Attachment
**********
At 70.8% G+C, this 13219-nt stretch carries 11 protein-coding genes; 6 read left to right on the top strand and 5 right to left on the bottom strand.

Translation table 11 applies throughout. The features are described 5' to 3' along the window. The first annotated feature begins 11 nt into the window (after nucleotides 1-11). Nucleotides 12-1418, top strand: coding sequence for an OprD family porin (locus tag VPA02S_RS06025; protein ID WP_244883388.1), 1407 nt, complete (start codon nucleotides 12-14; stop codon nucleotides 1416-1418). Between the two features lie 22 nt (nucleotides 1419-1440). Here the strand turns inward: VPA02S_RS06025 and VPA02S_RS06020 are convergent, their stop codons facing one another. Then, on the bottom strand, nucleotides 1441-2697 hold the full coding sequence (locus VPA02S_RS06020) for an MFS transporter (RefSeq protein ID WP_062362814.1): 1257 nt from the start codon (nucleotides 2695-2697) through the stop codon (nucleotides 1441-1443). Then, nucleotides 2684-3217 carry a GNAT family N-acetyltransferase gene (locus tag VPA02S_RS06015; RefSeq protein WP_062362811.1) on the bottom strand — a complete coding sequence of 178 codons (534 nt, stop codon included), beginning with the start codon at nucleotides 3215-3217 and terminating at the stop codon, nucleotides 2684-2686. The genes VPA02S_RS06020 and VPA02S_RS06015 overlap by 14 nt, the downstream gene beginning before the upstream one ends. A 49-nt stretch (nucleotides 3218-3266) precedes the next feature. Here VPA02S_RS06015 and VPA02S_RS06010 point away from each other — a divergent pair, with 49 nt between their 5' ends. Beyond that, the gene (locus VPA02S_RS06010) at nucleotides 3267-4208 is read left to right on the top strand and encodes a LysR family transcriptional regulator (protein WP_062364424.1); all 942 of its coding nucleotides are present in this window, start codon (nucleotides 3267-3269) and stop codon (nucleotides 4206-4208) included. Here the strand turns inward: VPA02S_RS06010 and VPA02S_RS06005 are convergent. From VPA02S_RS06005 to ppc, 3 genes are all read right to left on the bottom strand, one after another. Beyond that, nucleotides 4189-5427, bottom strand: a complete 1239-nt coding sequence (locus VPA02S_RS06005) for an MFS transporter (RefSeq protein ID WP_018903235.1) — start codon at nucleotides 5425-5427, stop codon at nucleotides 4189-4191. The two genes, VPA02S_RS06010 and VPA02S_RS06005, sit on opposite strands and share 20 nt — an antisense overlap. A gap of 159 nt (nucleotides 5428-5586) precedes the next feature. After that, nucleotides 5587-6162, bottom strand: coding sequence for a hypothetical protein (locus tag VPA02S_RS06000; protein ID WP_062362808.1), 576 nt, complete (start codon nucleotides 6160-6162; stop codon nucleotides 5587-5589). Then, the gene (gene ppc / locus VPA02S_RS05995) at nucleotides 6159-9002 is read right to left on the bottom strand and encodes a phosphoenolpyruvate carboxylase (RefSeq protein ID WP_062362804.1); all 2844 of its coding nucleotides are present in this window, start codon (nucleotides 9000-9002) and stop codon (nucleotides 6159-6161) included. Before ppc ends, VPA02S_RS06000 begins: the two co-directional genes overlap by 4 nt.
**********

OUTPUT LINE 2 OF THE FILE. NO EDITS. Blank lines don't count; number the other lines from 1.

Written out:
Translation table 11 applies throughout. The features are described 5' to 3' along the window. The first annotated feature begins 11 nt into the window (after nucleotides 1-11). Nucleotides 12-1418, top strand: coding sequence for an OprD family porin (locus tag VPA02S_RS06025; protein ID WP_244883388.1), 1407 nt, complete (start codon nucleotides 12-14; stop codon nucleotides 1416-1418). Between the two features lie 22 nt (nucleotides 1419-1440). Here the strand turns inward: VPA02S_RS06025 and VPA02S_RS06020 are convergent, their stop codons facing one another. Then, on the bottom strand, nucleotides 1441-2697 hold the full coding sequence (locus VPA02S_RS06020) for an MFS transporter (RefSeq protein ID WP_062362814.1): 1257 nt from the start codon (nucleotides 2695-2697) through the stop codon (nucleotides 1441-1443). Then, nucleotides 2684-3217 carry a GNAT family N-acetyltransferase gene (locus tag VPA02S_RS06015; RefSeq protein WP_062362811.1) on the bottom strand — a complete coding sequence of 178 codons (534 nt, stop codon included), beginning with the start codon at nucleotides 3215-3217 and terminating at the stop codon, nucleotides 2684-2686. The genes VPA02S_RS06020 and VPA02S_RS06015 overlap by 14 nt, the downstream gene beginning before the upstream one ends. A 49-nt stretch (nucleotides 3218-3266) precedes the next feature. Here VPA02S_RS06015 and VPA02S_RS06010 point away from each other — a divergent pair, with 49 nt between their 5' ends. Beyond that, the gene (locus VPA02S_RS06010) at nucleotides 3267-4208 is read left to right on the top strand and encodes a LysR family transcriptional regulator (protein WP_062364424.1); all 942 of its coding nucleotides are present in this window, start codon (nucleotides 3267-3269) and stop codon (nucleotides 4206-4208) included. Here the strand turns inward: VPA02S_RS06010 and VPA02S_RS06005 are convergent. From VPA02S_RS06005 to ppc, 3 genes are all read right to left on the bottom strand, one after another. Beyond that, nucleotides 4189-5427, bottom strand: a complete 1239-nt coding sequence (locus VPA02S_RS06005) for an MFS transporter (RefSeq protein ID WP_018903235.1) — start codon at nucleotides 5425-5427, stop codon at nucleotides 4189-4191. The two genes, VPA02S_RS06010 and VPA02S_RS06005, sit on opposite strands and share 20 nt — an antisense overlap. A gap of 159 nt (nucleotides 5428-5586) precedes the next feature. After that, nucleotides 5587-6162, bottom strand: coding sequence for a hypothetical protein (locus tag VPA02S_RS06000; protein ID WP_062362808.1), 576 nt, complete (start codon nucleotides 6160-6162; stop codon nucleotides 5587-5589). Then, the gene (gene ppc / locus VPA02S_RS05995) at nucleotides 6159-9002 is read right to left on the bottom strand and encodes a phosphoenolpyruvate carboxylase (RefSeq protein ID WP_062362804.1); all 2844 of its coding nucleotides are present in this window, start codon (nucleotides 9000-9002) and stop codon (nucleotides 6159-6161) included. Before ppc ends, VPA02S_RS06000 begins: the two co-directional genes overlap by 4 nt.